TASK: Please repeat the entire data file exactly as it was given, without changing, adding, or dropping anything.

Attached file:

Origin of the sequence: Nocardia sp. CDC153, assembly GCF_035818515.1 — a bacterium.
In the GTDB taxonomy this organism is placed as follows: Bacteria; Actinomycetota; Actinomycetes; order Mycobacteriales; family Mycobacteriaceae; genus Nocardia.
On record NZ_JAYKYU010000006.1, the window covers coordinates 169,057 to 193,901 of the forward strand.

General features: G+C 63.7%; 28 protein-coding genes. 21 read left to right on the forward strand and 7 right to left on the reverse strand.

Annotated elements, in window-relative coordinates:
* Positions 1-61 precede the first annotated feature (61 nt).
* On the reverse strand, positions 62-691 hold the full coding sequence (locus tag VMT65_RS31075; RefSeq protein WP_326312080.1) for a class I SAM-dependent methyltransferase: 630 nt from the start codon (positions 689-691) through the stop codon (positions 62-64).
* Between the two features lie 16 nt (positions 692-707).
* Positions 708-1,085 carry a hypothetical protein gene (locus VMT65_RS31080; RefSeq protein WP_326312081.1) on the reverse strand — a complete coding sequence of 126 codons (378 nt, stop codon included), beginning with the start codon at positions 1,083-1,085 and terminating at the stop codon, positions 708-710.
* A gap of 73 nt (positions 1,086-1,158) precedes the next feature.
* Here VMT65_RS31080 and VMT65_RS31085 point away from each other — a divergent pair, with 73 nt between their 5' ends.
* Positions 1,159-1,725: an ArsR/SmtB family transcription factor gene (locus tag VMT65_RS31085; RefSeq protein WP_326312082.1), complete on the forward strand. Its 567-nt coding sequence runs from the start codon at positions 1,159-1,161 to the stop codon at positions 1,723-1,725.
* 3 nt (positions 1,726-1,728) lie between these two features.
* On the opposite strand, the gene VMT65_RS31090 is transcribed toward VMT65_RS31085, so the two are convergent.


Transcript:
Origin of the sequence: Nocardia sp. CDC153, assembly GCF_035818515.1 — a bacterium.
In the GTDB taxonomy this organism is placed as follows: Bacteria; Actinomycetota; Actinomycetes; order Mycobacteriales; family Mycobacteriaceae; genus Nocardia.
On record NZ_JAYKYU010000006.1, the window covers coordinates 169,057 to 193,901 of the forward strand.

General features: G+C 63.7%; 28 protein-coding genes. 21 read left to right on the forward strand and 7 right to left on the reverse strand.

Annotated elements, in window-relative coordinates:
* Positions 1-61 precede the first annotated feature (61 nt).
* On the reverse strand, positions 62-691 hold the full coding sequence (locus tag VMT65_RS31075; RefSeq protein WP_326312080.1) for a class I SAM-dependent methyltransferase: 630 nt from the start codon (positions 689-691) through the stop codon (positions 62-64).
* Between the two features lie 16 nt (positions 692-707).
* Positions 708-1,085 carry a hypothetical protein gene (locus VMT65_RS31080; RefSeq protein WP_326312081.1) on the reverse strand — a complete coding sequence of 126 codons (378 nt, stop codon included), beginning with the start codon at positions 1,083-1,085 and terminating at the stop codon, positions 708-710.
* A gap of 73 nt (positions 1,086-1,158) precedes the next feature.
* Here VMT65_RS31080 and VMT65_RS31085 point away from each other — a divergent pair, with 73 nt between their 5' ends.
* Positions 1,159-1,725: an ArsR/SmtB family transcription factor gene (locus tag VMT65_RS31085; RefSeq protein WP_326312082.1), complete on the forward strand. Its 567-nt coding sequence runs from the start codon at positions 1,159-1,161 to the stop codon at positions 1,723-1,725.
* 3 nt (positions 1,726-1,728) lie between these two features.
* On the opposite strand, the gene VMT65_RS31090 is transcribed toward VMT65_RS31085, so the two are convergent.